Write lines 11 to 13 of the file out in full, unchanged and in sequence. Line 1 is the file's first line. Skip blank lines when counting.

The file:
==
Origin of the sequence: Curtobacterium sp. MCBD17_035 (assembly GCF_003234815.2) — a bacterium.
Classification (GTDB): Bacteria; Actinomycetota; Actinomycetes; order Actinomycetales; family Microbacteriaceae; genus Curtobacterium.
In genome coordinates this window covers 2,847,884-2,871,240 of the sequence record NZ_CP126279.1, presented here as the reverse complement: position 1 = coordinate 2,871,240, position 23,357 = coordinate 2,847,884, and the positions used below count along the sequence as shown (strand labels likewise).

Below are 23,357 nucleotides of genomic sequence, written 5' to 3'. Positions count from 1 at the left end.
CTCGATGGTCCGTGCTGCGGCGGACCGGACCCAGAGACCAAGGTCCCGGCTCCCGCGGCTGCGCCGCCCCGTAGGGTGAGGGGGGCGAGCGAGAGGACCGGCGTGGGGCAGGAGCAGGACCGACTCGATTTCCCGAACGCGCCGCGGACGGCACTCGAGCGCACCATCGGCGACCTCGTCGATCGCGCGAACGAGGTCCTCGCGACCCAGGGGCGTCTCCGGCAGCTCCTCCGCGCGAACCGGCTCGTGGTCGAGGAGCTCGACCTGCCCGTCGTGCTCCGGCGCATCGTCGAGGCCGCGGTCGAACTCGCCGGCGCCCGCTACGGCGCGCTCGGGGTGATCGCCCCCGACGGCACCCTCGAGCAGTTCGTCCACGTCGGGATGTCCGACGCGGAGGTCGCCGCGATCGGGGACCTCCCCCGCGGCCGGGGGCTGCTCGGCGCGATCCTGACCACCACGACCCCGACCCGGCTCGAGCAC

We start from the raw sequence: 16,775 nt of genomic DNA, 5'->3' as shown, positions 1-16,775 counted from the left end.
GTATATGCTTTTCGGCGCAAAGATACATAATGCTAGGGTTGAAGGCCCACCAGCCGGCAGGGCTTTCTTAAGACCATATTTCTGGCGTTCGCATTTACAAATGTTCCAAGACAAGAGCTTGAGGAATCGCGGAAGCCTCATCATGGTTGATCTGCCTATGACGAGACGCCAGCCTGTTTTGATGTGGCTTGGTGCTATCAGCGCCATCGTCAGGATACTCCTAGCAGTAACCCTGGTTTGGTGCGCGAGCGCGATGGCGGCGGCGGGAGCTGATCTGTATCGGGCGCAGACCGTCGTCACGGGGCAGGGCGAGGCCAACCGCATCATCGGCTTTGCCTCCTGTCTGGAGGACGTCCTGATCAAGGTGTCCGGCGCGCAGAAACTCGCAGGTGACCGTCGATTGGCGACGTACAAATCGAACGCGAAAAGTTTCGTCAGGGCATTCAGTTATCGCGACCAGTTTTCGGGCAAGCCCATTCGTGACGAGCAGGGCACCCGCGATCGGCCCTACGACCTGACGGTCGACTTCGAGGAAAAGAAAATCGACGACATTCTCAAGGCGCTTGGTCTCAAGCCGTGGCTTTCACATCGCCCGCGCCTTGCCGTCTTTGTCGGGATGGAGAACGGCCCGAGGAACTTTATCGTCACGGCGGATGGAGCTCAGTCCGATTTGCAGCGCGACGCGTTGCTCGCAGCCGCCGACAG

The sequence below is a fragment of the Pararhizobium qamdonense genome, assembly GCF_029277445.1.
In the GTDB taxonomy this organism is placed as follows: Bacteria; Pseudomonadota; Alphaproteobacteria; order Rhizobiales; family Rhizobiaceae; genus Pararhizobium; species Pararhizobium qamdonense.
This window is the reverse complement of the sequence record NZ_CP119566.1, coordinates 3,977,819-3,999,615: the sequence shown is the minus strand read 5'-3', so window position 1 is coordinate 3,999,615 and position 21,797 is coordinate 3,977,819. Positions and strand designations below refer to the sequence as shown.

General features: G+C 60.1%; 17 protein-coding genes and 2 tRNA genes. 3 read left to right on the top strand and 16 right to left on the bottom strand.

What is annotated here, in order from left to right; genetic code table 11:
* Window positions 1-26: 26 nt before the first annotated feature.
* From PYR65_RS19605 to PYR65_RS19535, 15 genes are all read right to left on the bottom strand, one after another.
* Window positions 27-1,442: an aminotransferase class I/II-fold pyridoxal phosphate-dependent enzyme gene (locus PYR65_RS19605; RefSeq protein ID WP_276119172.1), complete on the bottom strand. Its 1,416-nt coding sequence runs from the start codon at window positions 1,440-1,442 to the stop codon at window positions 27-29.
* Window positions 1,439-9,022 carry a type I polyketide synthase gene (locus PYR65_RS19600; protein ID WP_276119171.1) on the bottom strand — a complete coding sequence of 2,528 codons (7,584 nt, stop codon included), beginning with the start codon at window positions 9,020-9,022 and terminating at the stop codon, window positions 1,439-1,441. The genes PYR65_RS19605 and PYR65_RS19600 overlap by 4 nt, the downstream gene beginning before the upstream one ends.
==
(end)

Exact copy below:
General features: G+C 60.1%; 17 protein-coding genes and 2 tRNA genes. 3 read left to right on the top strand and 16 right to left on the bottom strand.

What is annotated here, in order from left to right; genetic code table 11:
* Window positions 1-26: 26 nt before the first annotated feature.